Changes to how potholes are to be filled in Wrexham could lead to longer lasting repairs, a senior councillor has claimed.
Wrexham Council has invested in new vehicles and equipment to allow road defects to be fixed using hot tar. It follows criticism from residents and community leaders over the state of the area’s road network.
Members of the local authority’s executive board will be asked to back recommendations resulting from a review of its highways inspection policy when they meet next week, reports the Leader.
The revisions, which it’s estimated will cost an extra £250,000 per year, include improved target times for repairs and a greater focus on minor roads.
Deputy council leader David A Bithell said it was anticipated fixing potholes using “hot box” tar machines would result in less work being required in future.
Speaking at a media briefing, the authority’s lead member for environment and transport said: “We have purchased new vehicles, so each area is going to get its own vehicle and hot box. When we see defects, providing they meet the intervention levels, they’ll be going out and filling the potholes in with hot tar and not cold tar.
“Hopefully it’ll last longer, save money and the money that we invest will be more cost effective than the previous way that we’ve done it.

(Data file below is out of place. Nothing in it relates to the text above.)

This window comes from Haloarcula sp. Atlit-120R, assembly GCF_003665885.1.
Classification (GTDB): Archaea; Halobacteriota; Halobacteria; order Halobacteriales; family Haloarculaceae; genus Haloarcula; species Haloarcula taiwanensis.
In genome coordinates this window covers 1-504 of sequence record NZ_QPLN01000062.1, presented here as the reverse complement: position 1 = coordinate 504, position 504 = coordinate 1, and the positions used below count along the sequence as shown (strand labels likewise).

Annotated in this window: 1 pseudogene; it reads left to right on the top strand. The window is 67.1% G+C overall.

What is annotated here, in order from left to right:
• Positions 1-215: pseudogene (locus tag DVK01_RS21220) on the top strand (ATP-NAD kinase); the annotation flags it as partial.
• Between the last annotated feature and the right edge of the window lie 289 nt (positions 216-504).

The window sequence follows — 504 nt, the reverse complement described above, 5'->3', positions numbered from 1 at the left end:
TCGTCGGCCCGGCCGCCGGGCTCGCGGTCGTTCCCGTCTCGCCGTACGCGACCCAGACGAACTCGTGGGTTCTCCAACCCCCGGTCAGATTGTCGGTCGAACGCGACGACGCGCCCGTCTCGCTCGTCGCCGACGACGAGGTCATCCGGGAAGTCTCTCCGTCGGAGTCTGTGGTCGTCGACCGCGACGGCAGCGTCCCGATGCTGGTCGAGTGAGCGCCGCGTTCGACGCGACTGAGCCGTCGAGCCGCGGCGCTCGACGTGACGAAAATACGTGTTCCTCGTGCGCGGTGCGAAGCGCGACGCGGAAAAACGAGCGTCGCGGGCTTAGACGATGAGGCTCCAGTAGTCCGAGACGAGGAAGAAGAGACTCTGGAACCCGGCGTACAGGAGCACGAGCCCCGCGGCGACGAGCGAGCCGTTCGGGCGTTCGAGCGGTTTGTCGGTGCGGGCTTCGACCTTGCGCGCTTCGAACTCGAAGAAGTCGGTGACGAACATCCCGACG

“We’ve got most of the equipment ready to go and subject to the policy change, I would imagine that within a month we’ll be rolling out the new procedures across each area in preparation for the winter.”
The proposals received widespread support when they were considered by the council’s homes and environment scrutiny committee last month.
Councillors said they believed it would help to restore public confidence, with an estimated £40m required to bring Wrexham’s roads up to standard over the next decade.
An extra £1m was included in last year’s budget towards highways maintenance work but improvements to the process were said to have been delayed by the Covid-19 pandemic.
Council leader Mark Pritchard said some of the money would be spent on employing six new staff members to carry out repairs.
He said: “This is about enhancing and speeding up the process of filling potholes in Wrexham. We have lots of complaints with reference to potholes, as do lots of authorities. I believe that other authorities across Wales will follow our lead on this, because it’s a problem all over the country.”
If approved, the changes would result in potholes on minor routes which are deeper than 75mm needing to be repaired within a target time of 20 days, compared to 90 days under the council’s current policy.
It would also mean any potholes deeper than 50mm on main roads would have to be made safe within two hours, said the Leader report.
The proposals will be considered at a meeting of the executive board.